From the start of the Bush plan, the White House communications office had been blitzing an e-mail list of as many as 5,000 journalists, lawmakers, lobbyists, conservative bloggers, military groups and others with talking points or rebuttals of criticism...Gillespie arranged several presidential speeches to make strategic arguments, such as comparing Iraq to Vietnam or warning of Iranian interference. When critics assailed Bush for overstating ties between al-Qaeda and the group called al-Qaeda in Iraq, Gillespie organized a Bush speech to make his case. "The whole idea is to take these things on before they become conventional wisdom," said White House communications director Kevin Sullivan. "We have a very short window."

Later in 2007, the Washington Post reported that Gillespie had taken a substantial pay cut to become Bush's counselor. "A disclosure form shows he made nearly $1.3 million in salary and bonus in the previous 18 months at his consulting and public affairs firm.... His annual government salary is $168,000. The form, obtained by the Associated Press, reports that Gillespie, ... a former Capitol Hill aide who co-founded his lobbying shop in 2000 ..., has accumulated a fortune estimated to be between $7.86 million and $19.4 million."[7]

After the White House[edit]

In 2010, Gillespie was named the chairman of the Republican State Leadership Committee, which helps elect state attorneys general, lieutenant governors, secretaries of state and state house and senate candidates across the country. He took the position after successfully serving as chairman of Virginia Governor Bob McDonnell’s campaign in 2009.[citation needed]

Gillespie serves on the board of trustees of his alma mater, The Catholic University of America.[citation needed]

In April 2012, Gillespie was appointed as a senior advisor to Mitt Romney's 2012 presidential campaign.[8]

In December 2013, Gillespie told Politico that he was considering running for the U.S. Senate in Virginia against Democratic incumbent Mark Warner in the 2014 election.[9]In January 2014, he officially launched his candidacy.[10]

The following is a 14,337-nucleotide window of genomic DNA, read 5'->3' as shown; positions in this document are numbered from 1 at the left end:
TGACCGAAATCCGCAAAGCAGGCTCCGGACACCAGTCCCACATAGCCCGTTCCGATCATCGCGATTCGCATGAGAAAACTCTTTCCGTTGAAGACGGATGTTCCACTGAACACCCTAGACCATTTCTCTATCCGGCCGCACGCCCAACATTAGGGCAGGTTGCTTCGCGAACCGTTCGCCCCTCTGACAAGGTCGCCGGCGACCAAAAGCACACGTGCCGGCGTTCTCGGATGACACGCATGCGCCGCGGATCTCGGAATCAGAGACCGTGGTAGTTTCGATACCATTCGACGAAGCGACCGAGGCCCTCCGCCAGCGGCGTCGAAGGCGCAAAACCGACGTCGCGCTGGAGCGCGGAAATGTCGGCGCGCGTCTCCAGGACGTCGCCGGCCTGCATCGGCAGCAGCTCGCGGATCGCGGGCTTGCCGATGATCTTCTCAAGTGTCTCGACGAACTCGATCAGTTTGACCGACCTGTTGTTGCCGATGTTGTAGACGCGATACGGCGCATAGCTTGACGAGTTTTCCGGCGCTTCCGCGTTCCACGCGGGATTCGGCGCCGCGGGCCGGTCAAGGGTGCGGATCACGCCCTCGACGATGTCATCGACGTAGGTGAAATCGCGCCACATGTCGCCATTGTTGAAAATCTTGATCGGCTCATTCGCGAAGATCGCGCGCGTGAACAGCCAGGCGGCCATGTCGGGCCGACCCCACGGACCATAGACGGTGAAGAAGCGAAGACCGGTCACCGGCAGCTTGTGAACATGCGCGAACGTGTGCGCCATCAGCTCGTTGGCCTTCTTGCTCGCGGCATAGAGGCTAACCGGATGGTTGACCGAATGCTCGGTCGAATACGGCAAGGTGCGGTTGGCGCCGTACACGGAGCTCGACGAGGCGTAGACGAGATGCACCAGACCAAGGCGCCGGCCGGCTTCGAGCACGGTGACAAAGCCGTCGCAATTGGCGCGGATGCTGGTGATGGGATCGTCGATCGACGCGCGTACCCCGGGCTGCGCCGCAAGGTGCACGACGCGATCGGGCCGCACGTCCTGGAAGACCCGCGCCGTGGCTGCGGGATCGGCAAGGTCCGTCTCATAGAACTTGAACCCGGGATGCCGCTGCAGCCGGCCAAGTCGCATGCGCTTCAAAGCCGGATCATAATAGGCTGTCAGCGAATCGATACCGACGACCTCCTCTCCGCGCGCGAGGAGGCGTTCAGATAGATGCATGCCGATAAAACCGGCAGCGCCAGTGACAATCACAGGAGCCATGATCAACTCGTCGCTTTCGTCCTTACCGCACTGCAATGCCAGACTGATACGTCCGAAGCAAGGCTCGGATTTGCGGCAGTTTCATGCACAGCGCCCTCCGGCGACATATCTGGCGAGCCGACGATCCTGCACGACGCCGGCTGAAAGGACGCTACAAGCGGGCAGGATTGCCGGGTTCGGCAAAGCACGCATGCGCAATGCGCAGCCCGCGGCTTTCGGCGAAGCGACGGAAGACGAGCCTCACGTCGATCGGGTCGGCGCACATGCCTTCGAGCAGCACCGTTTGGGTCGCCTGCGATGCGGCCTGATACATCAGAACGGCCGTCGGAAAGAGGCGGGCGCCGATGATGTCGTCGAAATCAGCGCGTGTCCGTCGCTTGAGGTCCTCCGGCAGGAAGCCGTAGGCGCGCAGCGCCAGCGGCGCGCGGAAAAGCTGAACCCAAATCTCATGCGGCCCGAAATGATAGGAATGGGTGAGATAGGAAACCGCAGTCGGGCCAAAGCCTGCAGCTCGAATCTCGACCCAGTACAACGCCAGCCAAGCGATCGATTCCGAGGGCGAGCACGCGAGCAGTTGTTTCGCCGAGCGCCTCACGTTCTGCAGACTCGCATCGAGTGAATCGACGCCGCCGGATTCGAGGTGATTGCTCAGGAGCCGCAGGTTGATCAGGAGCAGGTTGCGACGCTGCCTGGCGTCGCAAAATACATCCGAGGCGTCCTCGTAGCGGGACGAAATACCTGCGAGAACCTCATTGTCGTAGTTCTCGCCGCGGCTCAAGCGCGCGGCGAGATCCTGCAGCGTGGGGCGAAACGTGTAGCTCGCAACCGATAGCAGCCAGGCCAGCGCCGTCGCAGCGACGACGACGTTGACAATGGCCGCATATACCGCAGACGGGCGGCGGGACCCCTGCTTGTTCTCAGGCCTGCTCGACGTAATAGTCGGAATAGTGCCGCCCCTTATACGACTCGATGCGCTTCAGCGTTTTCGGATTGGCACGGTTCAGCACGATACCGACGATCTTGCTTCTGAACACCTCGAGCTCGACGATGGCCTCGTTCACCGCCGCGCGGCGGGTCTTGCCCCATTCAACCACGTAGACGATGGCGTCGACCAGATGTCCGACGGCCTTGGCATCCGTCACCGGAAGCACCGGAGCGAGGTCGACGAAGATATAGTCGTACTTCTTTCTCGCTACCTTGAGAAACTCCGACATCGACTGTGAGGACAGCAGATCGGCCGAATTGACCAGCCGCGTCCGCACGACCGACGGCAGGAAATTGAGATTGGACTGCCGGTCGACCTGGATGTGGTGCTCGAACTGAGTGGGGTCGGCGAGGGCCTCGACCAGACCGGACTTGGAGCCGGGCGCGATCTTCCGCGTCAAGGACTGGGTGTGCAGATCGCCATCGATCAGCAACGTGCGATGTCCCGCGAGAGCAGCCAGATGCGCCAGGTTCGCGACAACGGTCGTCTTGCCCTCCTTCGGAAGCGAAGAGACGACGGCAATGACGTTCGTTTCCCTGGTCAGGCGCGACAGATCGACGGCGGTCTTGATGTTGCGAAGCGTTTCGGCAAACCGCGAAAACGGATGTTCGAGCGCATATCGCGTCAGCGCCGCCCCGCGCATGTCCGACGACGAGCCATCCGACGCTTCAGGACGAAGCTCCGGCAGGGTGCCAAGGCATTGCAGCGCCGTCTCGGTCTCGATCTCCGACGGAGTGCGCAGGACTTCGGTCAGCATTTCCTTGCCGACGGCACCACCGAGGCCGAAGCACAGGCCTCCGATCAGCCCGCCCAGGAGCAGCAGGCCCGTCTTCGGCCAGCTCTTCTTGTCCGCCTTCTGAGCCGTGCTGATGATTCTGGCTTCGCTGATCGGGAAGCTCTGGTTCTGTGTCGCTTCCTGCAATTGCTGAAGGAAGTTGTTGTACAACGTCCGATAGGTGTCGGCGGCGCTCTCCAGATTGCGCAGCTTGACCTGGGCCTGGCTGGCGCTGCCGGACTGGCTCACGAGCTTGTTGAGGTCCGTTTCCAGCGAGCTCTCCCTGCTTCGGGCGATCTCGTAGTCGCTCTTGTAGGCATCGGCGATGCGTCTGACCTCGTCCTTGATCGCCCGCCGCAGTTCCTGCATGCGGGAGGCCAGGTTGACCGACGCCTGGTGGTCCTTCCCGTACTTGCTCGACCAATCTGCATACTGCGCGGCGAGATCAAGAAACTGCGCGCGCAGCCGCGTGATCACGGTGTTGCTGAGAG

1. ^ DiUlio, Nick. "Ed Gillespie: The Face of the RNC", South Jersey Magazine, January 2005. Accessed May 22, 2013. "Born in Mount Holly at Burlington County Memorial Hospital and raised in Browns Mills, Gillespie, 43, went from being just another small-town boy who took humble bike rides with his dog and ran from the Jersey Devil, to Chairman of the Republican National Committee and regular strategic confidant of the leader of the free world."
  2. ^ National Review: "A Great Loss" By Ed Gillespie January 9, 2012
  3. ^ a b "Arena Profile: Ed Gillespie". Politico. Retrieved 18 August 2011. 
  4. ^ Strassel, Kimberley (April 9, 2010). "The Right Ramps Up". Wall Street Journal (News Corporation). Retrieved 2010-04-10. 
  5. ^ "As Rove Departs, President Again Turns to Gillespie." by Michael A. Fletcher, Washington Post, August 16, 2007.
  6. ^ "Among Top Officials, 'Surge' Has Sparked Dissent, Infighting." by Peter Baker et al., Washington Post, September 9, 2007.
  7. ^ Baker, Peter (December 10, 2007). "Perino's 'Missile Crisis' Confession". Washington Post. Retrieved 2010-05-03. 
  8. ^ Martin, Jonathan (April 5, 2012). "Ed Gillespie joins Team Romney". Politico. Retrieved 2012-05-27. 
  9. ^ Ex-RNC chair Ed Gillespie weighs Mark Warner challenge in Virginia
  10. ^ "Former RNC Chairman Ed Gillespie launches Senate bid against Warner", The Washington Times. January 16, 2014. REtrieved January 31, 2014.

External links[edit]

This article uses content from the SourceWatch article on Ed Gillespie under the terms of the GFDL.
Party political offices
Preceded by
Marc Racicot
Chairperson of the Republican National Committee
Succeeded by
Ken Mehlman
Preceded by
Kate Obenshain Griffin
Chairperson of the Republican Party of Virginia
Succeeded by
John H. Hager
Political offices
Preceded by
Dan Bartlett
Counselor to the President
Succeeded by
Pete Rouse